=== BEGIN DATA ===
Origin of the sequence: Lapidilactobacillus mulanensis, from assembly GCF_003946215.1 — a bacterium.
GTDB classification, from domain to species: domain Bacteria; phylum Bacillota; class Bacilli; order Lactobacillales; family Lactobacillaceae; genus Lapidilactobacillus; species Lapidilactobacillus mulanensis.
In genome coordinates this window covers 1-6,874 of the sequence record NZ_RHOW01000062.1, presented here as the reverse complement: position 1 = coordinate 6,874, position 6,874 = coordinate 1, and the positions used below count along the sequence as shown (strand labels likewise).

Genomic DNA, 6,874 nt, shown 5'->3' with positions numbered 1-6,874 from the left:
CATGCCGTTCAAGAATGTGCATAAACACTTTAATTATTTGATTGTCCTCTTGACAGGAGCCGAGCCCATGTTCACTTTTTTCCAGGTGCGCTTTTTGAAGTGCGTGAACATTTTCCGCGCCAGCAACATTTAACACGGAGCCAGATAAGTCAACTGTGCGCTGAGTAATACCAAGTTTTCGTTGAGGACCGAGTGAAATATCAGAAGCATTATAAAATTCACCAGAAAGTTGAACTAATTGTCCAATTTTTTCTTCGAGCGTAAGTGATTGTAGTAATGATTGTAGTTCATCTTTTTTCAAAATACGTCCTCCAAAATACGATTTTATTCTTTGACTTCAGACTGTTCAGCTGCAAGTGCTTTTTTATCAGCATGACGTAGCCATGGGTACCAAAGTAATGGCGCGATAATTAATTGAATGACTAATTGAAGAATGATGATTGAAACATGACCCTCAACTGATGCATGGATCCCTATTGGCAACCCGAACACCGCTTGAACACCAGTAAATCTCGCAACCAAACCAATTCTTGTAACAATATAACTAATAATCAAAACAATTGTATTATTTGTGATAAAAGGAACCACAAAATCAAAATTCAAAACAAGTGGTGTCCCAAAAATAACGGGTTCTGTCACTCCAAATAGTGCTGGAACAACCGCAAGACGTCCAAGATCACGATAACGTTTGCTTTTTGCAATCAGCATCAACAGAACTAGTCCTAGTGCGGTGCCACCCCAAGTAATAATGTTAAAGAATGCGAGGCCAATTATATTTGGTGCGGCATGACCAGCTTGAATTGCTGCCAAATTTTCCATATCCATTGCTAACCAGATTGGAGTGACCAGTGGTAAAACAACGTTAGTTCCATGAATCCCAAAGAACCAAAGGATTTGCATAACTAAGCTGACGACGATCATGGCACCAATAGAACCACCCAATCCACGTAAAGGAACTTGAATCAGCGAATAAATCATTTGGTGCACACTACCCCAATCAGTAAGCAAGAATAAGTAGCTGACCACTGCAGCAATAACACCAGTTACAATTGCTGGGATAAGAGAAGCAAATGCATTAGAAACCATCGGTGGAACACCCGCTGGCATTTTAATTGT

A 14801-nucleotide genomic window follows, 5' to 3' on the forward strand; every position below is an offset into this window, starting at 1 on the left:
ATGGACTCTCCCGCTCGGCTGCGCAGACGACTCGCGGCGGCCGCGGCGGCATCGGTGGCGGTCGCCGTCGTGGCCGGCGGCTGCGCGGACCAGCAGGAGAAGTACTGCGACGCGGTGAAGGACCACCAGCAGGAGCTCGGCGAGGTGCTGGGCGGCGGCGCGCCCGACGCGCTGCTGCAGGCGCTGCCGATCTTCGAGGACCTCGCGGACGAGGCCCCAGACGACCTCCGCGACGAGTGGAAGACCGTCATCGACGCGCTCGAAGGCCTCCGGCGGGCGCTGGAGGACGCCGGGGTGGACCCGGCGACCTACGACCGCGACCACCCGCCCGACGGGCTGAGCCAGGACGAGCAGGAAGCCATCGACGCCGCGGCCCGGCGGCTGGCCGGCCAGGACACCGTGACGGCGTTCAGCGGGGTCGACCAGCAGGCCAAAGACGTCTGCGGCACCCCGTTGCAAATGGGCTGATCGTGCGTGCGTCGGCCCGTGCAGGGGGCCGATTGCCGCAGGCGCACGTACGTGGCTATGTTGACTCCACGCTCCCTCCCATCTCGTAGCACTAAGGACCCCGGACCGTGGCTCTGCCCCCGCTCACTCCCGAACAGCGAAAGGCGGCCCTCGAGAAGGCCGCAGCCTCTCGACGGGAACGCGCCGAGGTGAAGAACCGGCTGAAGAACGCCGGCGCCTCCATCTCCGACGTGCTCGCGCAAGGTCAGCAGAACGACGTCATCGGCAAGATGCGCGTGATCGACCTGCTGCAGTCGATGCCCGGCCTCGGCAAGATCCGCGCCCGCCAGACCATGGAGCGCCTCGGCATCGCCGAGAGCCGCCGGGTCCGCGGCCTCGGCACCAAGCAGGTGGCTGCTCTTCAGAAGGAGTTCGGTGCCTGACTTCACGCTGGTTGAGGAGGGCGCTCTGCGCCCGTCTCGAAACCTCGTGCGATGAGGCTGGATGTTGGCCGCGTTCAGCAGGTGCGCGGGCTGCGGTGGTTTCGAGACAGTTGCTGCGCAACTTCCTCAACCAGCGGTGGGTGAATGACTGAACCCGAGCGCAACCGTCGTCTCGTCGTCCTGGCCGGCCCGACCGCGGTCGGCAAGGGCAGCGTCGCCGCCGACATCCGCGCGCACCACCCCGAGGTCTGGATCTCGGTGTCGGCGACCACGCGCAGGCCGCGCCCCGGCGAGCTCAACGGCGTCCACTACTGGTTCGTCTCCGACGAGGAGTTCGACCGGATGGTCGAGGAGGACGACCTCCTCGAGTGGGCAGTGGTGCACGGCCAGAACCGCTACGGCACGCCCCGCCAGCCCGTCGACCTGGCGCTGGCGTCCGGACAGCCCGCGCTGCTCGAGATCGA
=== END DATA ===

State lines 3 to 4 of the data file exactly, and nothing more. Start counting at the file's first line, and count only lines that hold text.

In genome coordinates this window covers 1-6,874 of the sequence record NZ_RHOW01000062.1, presented here as the reverse complement: position 1 = coordinate 6,874, position 6,874 = coordinate 1, and the positions used below count along the sequence as shown (strand labels likewise).

Genomic DNA, 6,874 nt, shown 5'->3' with positions numbered 1-6,874 from the left: